|Winter arrives at Red Hill|
Being so close to noontime, this is also the highest the sun rises this time of year, quite a bit different from summertime.
Remember, the tilt of the earth doesn't change over the year, just its orientation to the sun as we travel around our energy source. Here's a depiction from the Encyclopedia Britannica.
It was a beautiful blue-sky day, clear enough to see the windmills on the mountains behind the old Tenney Ski Area, which is planning to open this winter after being closed for many years. You can see some of the restored ski trails in the left third of the picture.
|The trail up Red Hill|
We've been getting regular snow falls to keep the snow lovers happy - at least until yesterday's rain which really messed things up. But the forecast is for more snow tomorrow to freshen things up again.
|A snowbird (Eastern Junco) earns its name|
Back at Lake Wicwas the ice is now thick enough for skiing and I have seen tracks of others out on the ice, though I personally haven't yet ventured across the areas of the lake that were last to freeze up.
I've also seen fox tracks on the ice for the first time this year; somehow they seem to know when it is safe without benefit of cutting a hole. I'm always amazed at how quickly the fox will take advantage of ski trails to ease their travel across the snow.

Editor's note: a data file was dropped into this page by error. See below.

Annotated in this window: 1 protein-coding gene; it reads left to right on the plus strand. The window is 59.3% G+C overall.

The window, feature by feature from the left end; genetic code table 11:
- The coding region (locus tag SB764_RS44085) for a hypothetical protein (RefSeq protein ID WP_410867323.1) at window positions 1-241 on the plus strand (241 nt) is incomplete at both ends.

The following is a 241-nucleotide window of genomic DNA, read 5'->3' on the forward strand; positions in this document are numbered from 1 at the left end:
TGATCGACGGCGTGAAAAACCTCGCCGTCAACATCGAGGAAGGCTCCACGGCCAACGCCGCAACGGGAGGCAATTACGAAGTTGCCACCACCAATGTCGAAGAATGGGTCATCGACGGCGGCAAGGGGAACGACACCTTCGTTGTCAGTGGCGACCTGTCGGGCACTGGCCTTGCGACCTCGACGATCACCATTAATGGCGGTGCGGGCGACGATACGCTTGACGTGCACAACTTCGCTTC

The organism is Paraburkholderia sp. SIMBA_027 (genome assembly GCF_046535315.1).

|Foxes quickly find packed ski trails|
I read an article recently (thank you JS!) about someone tracking a fox up the Champney Brook Trail on the north side of Mount Chocorua. He observed that the fox completely ignored the track of every mouse that it passed by, it's perfect gait not having the slightest hitch meaning it didn't even turn its head to consider following the trail. Yet at another spot it stopped dead in its track with no sign of activity anywhere. It then turned off the trail, walked in a much different pattern - slowly and quietly - before pouncing down into the snow. There was a lot digging, but no signs of a capture, and then the trail continued on.
The explanation the author gave was that if a fox followed every track it saw or smelled, it would consume far too much energy chasing old, non-productive trails. It doesn't even bother to look at these. Instead, the fox hunts by sound, listening for definitive proof that its prey is present. Trotting silently through the snow, it will hear a mouse scratching around under the snow looking for seeds. It will stop, circle around the spot, and use its sharp hearing to pinpoint the exact location of the sound. It then quietly approaches and pounces down, hoping to catch the animal with its paws.
It's a clever energy-conserving scheme developed over thousands of years of evolution. I have only seen evidence of this myself once, on the trail up to Crockett's Ledge; think about how many miles a fox much cover in a frigid night to find enough nourishment to live for another day. But we know it does, as right on the trails one finds proof of a fox's hunting success.
|A fox leaves its calling card in the middle of the trail|
I hope everyone has a peaceful Christmas tomorrow with family and friends, and remember, with the solstice behind us, we're already on the road to summer!
|The late afternoon sun provides light at the end of the tunnel|